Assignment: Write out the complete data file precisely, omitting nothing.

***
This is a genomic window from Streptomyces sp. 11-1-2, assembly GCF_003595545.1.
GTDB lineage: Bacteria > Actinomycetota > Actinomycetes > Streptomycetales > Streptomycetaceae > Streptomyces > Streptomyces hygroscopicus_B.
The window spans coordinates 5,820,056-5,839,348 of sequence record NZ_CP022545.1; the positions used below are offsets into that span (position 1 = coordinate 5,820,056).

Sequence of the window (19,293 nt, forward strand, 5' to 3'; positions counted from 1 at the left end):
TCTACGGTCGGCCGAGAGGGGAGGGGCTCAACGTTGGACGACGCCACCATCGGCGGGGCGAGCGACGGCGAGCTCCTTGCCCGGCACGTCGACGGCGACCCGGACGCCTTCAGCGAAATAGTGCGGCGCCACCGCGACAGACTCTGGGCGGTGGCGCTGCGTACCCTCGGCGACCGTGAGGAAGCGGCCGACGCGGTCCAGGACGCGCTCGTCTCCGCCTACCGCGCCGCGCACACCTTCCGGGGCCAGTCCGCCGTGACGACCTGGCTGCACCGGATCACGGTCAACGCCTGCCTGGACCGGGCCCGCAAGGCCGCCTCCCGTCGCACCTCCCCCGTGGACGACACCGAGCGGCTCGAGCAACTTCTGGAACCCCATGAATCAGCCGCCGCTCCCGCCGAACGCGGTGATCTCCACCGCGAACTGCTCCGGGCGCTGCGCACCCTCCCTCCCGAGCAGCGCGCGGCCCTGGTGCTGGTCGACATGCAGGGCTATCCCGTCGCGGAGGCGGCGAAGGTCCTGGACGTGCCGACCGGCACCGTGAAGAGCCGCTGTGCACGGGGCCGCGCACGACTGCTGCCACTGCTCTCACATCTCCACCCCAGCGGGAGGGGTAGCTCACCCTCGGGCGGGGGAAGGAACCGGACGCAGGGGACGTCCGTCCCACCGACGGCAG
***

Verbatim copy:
This is a genomic window from Streptomyces sp. 11-1-2, assembly GCF_003595545.1.
GTDB lineage: Bacteria > Actinomycetota > Actinomycetes > Streptomycetales > Streptomycetaceae > Streptomyces > Streptomyces hygroscopicus_B.
The window spans coordinates 5,820,056-5,839,348 of sequence record NZ_CP022545.1; the positions used below are offsets into that span (position 1 = coordinate 5,820,056).

Sequence of the window (19,293 nt, forward strand, 5' to 3'; positions counted from 1 at the left end):
TCTACGGTCGGCCGAGAGGGGAGGGGCTCAACGTTGGACGACGCCACCATCGGCGGGGCGAGCGACGGCGAGCTCCTTGCCCGGCACGTCGACGGCGACCCGGACGCCTTCAGCGAAATAGTGCGGCGCCACCGCGACAGACTCTGGGCGGTGGCGCTGCGTACCCTCGGCGACCGTGAGGAAGCGGCCGACGCGGTCCAGGACGCGCTCGTCTCCGCCTACCGCGCCGCGCACACCTTCCGGGGCCAGTCCGCCGTGACGACCTGGCTGCACCGGATCACGGTCAACGCCTGCCTGGACCGGGCCCGCAAGGCCGCCTCCCGTCGCACCTCCCCCGTGGACGACACCGAGCGGCTCGAGCAACTTCTGGAACCCCATGAATCAGCCGCCGCTCCCGCCGAACGCGGTGATCTCCACCGCGAACTGCTCCGGGCGCTGCGCACCCTCCCTCCCGAGCAGCGCGCGGCCCTGGTGCTGGTCGACATGCAGGGCTATCCCGTCGCGGAGGCGGCGAAGGTCCTGGACGTGCCGACCGGCACCGTGAAGAGCCGCTGTGCACGGGGCCGCGCACGACTGCTGCCACTGCTCTCACATCTCCACCCCAGCGGGAGGGGTAGCTCACCCTCGGGCGGGGGAAGGAACCGGACGCAGGGGACGTCCGTCCCACCGACGGCAG